Republicans are eyeing the Senate seat in deep-red Alabama as one they could flip in 2020. In 2017, Jones, a Democratic former federal prosecutor, upset the Republican nominee, Moore, who had been facing multiple allegations of sexual misconduct, including claims of sexually abusing underage teen girls. Moore has denied wrongdoing.

Sessions, 72, would be a formidable Senate candidate.

He has tremendous name ID. He still has $2.5 million in his campaign coffers, not to mention an unmatched fundraising network in the Yellowhammer State. Some GOP strategists in Alabama suggested that if Sessions runs, Byrne donors and supporters could switch their allegiances.

“Byrne’s people are all Sessions’s people. And Sessions’s base of support is in Mobile, which is also Byrne’s base of support,” the strategist said. “This would hurt Bradley the most.”

But Sessions would have to contend with his complicated relationship with Trump. He resigned as attorney general last November after months of criticism by Trump over his decision to recuse himself from overseeing the investigation into Russian interference in the 2016 election. That probe cast a cloud over the Trump administration for nearly two years. 

According to a copy of his resignation letter, Sessions agreed to resign at Trump’s request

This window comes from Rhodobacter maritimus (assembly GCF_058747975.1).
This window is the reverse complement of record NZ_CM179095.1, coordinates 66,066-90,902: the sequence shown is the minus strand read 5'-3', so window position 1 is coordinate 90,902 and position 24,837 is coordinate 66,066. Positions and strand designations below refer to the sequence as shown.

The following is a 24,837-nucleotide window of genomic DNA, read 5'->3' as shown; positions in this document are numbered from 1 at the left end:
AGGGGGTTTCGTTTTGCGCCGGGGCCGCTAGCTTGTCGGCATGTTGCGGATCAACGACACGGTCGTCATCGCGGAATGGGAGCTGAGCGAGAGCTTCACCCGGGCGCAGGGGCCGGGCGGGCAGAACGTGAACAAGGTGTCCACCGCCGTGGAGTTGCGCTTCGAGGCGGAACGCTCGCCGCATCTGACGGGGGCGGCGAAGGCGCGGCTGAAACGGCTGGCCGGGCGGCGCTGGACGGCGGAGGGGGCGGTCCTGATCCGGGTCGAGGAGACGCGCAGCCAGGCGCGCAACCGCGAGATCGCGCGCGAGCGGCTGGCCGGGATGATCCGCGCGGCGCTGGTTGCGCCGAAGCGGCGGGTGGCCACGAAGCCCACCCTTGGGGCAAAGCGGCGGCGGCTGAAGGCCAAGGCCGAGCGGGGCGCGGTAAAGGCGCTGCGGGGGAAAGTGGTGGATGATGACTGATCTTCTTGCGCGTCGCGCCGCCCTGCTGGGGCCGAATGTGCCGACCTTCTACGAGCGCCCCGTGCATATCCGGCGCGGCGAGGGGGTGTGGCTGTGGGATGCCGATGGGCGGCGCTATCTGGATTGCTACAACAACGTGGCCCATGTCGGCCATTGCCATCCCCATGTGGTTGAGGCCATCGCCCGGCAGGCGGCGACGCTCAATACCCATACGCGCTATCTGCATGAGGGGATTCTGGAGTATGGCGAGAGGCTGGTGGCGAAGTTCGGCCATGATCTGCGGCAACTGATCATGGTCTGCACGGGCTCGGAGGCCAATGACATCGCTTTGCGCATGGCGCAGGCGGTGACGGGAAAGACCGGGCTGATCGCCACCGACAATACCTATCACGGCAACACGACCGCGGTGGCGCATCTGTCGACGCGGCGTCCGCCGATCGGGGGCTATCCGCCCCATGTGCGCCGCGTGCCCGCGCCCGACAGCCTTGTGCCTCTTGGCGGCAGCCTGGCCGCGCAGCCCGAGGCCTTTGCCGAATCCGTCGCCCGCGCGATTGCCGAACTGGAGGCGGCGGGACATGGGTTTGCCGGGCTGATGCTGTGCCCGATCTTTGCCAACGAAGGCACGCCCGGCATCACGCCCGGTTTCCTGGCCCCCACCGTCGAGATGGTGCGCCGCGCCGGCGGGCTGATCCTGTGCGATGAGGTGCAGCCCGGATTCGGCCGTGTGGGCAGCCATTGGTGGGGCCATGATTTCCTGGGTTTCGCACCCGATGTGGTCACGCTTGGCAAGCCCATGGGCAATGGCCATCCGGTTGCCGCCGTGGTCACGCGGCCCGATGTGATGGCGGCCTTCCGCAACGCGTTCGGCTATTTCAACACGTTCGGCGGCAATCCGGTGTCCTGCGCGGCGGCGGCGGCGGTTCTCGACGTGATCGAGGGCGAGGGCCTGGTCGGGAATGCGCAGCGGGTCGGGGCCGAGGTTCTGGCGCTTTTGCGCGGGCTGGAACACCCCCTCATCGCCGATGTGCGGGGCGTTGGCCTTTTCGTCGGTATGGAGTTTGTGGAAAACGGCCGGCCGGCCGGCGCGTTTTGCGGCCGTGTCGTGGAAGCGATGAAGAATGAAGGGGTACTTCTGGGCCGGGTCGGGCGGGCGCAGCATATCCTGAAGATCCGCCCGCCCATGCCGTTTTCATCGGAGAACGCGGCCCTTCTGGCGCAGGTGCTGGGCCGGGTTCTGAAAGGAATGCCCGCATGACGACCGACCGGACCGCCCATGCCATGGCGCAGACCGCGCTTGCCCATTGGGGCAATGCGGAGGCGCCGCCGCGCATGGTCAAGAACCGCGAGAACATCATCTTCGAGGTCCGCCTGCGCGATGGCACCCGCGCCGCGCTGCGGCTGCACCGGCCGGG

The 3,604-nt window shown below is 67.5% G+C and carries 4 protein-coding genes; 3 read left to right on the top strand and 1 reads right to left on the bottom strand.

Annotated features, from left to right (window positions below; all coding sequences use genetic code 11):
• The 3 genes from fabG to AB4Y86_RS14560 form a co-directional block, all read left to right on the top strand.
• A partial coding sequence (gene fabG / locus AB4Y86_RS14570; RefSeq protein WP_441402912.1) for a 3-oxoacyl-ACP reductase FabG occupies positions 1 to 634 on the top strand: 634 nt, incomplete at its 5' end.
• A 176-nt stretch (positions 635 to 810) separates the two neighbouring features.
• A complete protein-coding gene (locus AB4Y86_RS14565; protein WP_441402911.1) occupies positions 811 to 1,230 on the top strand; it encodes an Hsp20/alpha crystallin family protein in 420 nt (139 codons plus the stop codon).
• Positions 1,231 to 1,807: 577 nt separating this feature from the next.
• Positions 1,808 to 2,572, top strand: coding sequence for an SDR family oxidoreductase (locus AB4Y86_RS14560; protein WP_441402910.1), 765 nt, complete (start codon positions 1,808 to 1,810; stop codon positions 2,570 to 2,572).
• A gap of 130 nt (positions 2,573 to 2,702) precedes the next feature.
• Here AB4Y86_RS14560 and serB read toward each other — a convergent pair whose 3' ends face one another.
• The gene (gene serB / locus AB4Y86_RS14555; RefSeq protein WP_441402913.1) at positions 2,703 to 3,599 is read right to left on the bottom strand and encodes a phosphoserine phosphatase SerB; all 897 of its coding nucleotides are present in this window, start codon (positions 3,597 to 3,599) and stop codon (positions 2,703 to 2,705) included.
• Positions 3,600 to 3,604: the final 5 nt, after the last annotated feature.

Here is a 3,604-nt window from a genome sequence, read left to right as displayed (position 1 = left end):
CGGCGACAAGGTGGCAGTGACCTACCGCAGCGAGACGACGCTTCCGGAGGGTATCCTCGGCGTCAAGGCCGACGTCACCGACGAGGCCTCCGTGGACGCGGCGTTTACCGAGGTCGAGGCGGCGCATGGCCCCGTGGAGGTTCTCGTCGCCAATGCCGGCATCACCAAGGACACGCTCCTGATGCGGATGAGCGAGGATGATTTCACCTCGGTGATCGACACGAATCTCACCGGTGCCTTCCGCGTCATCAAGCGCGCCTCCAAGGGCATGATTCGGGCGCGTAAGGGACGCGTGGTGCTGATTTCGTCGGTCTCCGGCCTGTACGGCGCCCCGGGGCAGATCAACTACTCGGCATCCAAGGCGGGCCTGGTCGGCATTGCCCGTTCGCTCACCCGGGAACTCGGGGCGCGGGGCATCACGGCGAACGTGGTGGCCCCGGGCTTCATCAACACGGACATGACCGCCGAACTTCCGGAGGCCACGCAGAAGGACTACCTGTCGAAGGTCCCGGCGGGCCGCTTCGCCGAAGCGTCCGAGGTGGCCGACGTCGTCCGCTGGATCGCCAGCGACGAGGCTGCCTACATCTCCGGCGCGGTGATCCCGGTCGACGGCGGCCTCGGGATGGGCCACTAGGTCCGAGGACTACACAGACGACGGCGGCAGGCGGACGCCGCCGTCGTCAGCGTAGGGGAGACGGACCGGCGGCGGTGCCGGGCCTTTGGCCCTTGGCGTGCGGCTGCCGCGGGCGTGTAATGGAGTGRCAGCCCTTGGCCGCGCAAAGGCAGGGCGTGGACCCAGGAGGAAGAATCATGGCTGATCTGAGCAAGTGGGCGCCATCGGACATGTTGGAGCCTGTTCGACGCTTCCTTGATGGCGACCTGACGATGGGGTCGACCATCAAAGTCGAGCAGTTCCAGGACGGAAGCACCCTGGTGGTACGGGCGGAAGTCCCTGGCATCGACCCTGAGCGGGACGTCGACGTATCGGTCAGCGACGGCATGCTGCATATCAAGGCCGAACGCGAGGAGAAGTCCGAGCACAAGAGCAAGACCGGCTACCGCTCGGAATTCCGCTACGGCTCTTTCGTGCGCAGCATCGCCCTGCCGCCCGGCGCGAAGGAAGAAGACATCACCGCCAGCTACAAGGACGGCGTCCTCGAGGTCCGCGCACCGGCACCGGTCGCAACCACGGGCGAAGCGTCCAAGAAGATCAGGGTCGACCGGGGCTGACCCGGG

“I came to work at the Department of Justice every day determined to do my duty and serve my country,” Sessions wrote. “I have done so to the best of my ability, working to support the fundamental legal processes that are the foundation of justice.”

Trump, who made the announcement over Twitter at the time, has continued to publicly berate his former attorney general, whom he replaced with William BarrBill BarrKamala Harris: The right choice at the right time Hillicon Valley: Facebook removed over 22 million posts for hate speech in second quarter | Republicans introduce bill to defend universities against hackers targeting COVID-19 research | Facebook's Sandberg backs Harris as VP pick Three pros and three cons to Biden picking Harris MORE.

“You look at what’s happening over at the Justice Department, now we have a great attorney general. Whereas before that, with Jeff Sessions, it was a disaster. Just a total disaster. He was an embarrassment to the great state of Alabama,” Trump told former adviser Sebastian Gorka in an interview published in The Daily Caller earlier this month.

Trump also went so far as to say he wished Sessions, one of his earliest supporters in the Senate, had “never endorsed” him during his presidential bid in 2016.

“And I put him there because he endorsed me, and he wanted it so badly. And I wish he’d never endorsed me,” he continued.

The remarks came after Sessions, during a Republican fundraiser in Alabama, said that he still supports Trump, according to

He also faced criticism from other candidates in the race, who described Sessions as failing Trump.

“I’m not a politician. I want to go be a voice for the people of Alabama. And a vote for me is a vote for President Trump," Tuberville told Yellow Hammer News. "I don’t know if Mr. Sessions wants to get in. He had a chance to help President Trump, and he failed him once. We don’t need him to fail him again."

A GOP source told The Hill that before Republicans stormed the SCIF, the president met with members of the House Freedom Caucus, where he seemed really engaged on Alabama Senate election. There was no discussion of Sessions, according to the source, who said the conservative members told the president they believed Byrne has a good chance of winning the race.

Sessions is facing a tight deadline: Candidates have until Nov. 8 to qualify for the ballot.